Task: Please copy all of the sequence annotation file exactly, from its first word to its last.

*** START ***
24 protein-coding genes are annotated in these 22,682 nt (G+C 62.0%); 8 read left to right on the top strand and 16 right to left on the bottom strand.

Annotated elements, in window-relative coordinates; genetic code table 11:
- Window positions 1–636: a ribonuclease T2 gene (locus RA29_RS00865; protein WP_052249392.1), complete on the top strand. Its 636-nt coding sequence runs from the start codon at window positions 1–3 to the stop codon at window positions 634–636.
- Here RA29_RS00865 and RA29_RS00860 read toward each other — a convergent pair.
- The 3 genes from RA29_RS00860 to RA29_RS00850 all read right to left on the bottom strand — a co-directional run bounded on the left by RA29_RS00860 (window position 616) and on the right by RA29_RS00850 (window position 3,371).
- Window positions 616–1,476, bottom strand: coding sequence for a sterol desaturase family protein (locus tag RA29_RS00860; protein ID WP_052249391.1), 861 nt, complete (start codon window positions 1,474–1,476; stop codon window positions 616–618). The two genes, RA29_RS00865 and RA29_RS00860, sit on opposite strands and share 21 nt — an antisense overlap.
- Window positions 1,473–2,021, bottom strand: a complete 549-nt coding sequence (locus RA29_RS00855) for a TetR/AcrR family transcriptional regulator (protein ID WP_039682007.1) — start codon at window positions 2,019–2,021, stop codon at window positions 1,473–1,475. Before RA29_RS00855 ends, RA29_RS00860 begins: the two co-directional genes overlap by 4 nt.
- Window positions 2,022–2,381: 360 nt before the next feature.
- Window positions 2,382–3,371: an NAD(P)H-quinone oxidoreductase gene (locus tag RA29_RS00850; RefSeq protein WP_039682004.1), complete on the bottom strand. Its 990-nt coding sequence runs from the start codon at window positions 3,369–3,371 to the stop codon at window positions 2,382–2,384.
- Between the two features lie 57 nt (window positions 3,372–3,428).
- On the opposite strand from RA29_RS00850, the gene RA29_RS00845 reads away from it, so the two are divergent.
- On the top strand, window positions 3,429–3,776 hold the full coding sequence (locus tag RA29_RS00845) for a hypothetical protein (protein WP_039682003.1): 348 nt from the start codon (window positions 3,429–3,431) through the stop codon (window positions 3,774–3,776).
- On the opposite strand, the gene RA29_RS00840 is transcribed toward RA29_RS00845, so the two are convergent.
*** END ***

24 protein-coding genes are annotated in these 22,682 nt (G+C 62.0%); 8 read left to right on the top strand and 16 right to left on the bottom strand.

Annotated elements, in window-relative coordinates; genetic code table 11:
- Window positions 1–636: a ribonuclease T2 gene (locus RA29_RS00865; protein WP_052249392.1), complete on the top strand. Its 636-nt coding sequence runs from the start codon at window positions 1–3 to the stop codon at window positions 634–636.
- Here RA29_RS00865 and RA29_RS00860 read toward each other — a convergent pair.
- The 3 genes from RA29_RS00860 to RA29_RS00850 all read right to left on the bottom strand — a co-directional run bounded on the left by RA29_RS00860 (window position 616) and on the right by RA29_RS00850 (window position 3,371).
- Window positions 616–1,476, bottom strand: coding sequence for a sterol desaturase family protein (locus tag RA29_RS00860; protein ID WP_052249391.1), 861 nt, complete (start codon window positions 1,474–1,476; stop codon window positions 616–618). The two genes, RA29_RS00865 and RA29_RS00860, sit on opposite strands and share 21 nt — an antisense overlap.
- Window positions 1,473–2,021, bottom strand: a complete 549-nt coding sequence (locus RA29_RS00855) for a TetR/AcrR family transcriptional regulator (protein ID WP_039682007.1) — start codon at window positions 2,019–2,021, stop codon at window positions 1,473–1,475. Before RA29_RS00855 ends, RA29_RS00860 begins: the two co-directional genes overlap by 4 nt.
- Window positions 2,022–2,381: 360 nt before the next feature.
- Window positions 2,382–3,371: an NAD(P)H-quinone oxidoreductase gene (locus tag RA29_RS00850; RefSeq protein WP_039682004.1), complete on the bottom strand. Its 990-nt coding sequence runs from the start codon at window positions 3,369–3,371 to the stop codon at window positions 2,382–2,384.
- Between the two features lie 57 nt (window positions 3,372–3,428).
- On the opposite strand from RA29_RS00850, the gene RA29_RS00845 reads away from it, so the two are divergent.
- On the top strand, window positions 3,429–3,776 hold the full coding sequence (locus tag RA29_RS00845) for a hypothetical protein (protein WP_039682003.1): 348 nt from the start codon (window positions 3,429–3,431) through the stop codon (window positions 3,774–3,776).
- On the opposite strand, the gene RA29_RS00840 is transcribed toward RA29_RS00845, so the two are convergent.